Less than one year ago, it would have been difficult for me to come up with a reason how something positive could come from being diagnosed with an invisible illness.
Fast forward to more recently, and I’ve learned to see every experience through different lenses now.
Being diagnosed with an invisible illness has changed me in many ways. It has challenged me, humbled me, and possibly changed me for the better.
It has motivated me to take responsibility for my own health:
Before being diagnosed, I ate what I wanted, when I wanted. I’ve always been petite and thin, and as a result, I didn’t exercise as much as I should have, nor, did I give much thought to taking care of my physical health. An invisible illness has changed the way I view food, exercise, my body, and my environment.
It has taught me to appreciate and enjoy real food:
I’ve learned to view food as medicine and fuel. When you think of food this way, you automatically start caring about the food you put in your body. You learn more about yourself, and understand how food makes you feel. You become in tuned with your body and start to care more about what you put into it. My new perception has made me think twice about what I put in my body and has allowed me to enjoy new healthy eats, rather than fear them.
It has brought things into perspective, teaching me to appreciate everything and every day:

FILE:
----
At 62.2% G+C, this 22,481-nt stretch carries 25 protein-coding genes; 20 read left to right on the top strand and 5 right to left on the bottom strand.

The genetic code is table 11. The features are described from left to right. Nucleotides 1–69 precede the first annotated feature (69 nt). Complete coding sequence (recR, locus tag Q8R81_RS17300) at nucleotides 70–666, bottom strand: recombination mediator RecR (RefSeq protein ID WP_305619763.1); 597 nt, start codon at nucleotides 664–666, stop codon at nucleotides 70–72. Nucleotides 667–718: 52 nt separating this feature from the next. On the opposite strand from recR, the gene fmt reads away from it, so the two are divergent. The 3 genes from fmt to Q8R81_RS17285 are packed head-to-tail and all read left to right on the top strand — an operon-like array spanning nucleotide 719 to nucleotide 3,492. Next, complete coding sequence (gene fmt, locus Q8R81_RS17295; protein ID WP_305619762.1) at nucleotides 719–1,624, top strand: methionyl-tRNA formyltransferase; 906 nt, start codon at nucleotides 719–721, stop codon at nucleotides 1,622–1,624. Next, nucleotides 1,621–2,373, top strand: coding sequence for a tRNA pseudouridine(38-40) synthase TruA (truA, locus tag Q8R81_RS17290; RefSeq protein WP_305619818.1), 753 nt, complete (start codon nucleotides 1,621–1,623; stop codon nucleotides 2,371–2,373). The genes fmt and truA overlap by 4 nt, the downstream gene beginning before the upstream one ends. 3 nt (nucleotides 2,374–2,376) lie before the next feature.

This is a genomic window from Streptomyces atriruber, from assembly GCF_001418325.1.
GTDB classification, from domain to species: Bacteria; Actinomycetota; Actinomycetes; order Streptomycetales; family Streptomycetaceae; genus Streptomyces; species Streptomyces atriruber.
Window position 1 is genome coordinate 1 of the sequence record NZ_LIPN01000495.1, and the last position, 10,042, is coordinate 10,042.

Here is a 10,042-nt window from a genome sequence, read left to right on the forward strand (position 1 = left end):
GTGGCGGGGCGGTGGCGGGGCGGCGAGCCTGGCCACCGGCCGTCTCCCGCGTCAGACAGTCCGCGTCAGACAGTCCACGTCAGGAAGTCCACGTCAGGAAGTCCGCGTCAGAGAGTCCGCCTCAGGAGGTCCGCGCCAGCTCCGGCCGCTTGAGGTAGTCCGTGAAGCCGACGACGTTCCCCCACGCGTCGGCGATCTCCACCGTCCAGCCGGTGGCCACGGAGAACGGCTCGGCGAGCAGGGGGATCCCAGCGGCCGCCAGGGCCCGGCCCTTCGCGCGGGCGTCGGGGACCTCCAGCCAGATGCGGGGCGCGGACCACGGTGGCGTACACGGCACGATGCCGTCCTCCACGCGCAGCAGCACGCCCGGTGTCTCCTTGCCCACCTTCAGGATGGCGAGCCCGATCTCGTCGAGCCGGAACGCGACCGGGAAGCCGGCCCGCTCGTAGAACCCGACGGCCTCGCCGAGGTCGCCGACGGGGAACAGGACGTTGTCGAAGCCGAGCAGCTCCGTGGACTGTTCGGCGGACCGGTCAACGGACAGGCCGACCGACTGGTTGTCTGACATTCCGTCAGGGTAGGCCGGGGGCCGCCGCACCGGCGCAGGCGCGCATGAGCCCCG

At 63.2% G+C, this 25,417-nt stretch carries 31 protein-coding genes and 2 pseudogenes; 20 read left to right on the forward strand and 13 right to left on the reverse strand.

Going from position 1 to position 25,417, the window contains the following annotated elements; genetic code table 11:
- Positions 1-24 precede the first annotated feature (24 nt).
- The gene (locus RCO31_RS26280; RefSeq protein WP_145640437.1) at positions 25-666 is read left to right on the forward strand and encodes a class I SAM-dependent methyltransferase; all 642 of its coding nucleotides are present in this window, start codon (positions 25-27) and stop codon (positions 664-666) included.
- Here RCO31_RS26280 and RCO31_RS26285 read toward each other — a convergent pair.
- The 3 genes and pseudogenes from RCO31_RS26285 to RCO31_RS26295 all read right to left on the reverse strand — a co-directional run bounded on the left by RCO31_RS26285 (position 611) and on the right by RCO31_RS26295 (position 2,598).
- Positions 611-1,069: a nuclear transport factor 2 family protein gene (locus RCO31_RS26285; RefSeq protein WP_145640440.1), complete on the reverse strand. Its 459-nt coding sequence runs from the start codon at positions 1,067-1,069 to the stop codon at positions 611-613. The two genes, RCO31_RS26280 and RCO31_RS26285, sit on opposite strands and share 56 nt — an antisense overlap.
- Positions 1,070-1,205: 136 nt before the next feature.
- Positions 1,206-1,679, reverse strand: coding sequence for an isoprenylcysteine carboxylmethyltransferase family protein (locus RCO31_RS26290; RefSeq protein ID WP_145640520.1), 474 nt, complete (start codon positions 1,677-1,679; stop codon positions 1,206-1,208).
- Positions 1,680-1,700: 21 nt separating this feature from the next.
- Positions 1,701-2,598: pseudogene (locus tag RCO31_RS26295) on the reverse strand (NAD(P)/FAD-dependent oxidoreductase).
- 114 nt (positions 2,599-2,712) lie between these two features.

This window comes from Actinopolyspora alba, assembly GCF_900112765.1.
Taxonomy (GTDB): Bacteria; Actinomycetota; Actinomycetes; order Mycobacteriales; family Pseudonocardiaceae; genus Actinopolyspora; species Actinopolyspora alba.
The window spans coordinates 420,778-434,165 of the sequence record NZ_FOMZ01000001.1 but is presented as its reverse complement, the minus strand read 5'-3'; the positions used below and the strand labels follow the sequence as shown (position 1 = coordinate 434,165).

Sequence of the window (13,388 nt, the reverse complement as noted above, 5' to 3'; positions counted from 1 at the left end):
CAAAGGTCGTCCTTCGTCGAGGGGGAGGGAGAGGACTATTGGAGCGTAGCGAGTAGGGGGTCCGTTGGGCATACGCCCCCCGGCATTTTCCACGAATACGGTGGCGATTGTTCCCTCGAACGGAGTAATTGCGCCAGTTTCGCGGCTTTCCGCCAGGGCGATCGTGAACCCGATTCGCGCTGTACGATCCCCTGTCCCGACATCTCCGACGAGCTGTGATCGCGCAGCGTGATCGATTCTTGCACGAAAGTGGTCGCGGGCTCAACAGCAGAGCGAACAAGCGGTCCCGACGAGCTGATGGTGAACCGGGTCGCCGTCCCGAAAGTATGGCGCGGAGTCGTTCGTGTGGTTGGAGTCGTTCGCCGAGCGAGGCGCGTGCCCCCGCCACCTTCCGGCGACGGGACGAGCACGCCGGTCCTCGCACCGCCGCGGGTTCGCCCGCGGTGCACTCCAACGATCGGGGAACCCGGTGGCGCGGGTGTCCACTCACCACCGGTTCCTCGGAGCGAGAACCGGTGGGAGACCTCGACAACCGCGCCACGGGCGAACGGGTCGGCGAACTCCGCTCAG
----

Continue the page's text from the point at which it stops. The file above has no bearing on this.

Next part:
It’s strange, but after being diagnosed with an illness, it becomes ubiquitous. There are constant reminders, it starts to consume your life, and then you learn not to be bothered or to stress about the minor things, because something more significant, has taken their place. The smallest everyday frustrations can take a toll on us, and stressing or over-analyzing things that can’t be changed is not emotionally or physically beneficial. I’ve realized how blessed I am with the life I’ve made myself and how many people are far, far worse off than myself.
Ensuring that things were placed where they should be in relation to everything else around them, helped me place my focus where it needed to be.
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Michelle Meyers, a well-know physician, author, and professor of physical therapy at the University of Kentucky, published analysis for both the layperson and for educational on fat loss nutrition topics, including gluten-free, low-carb and paleo.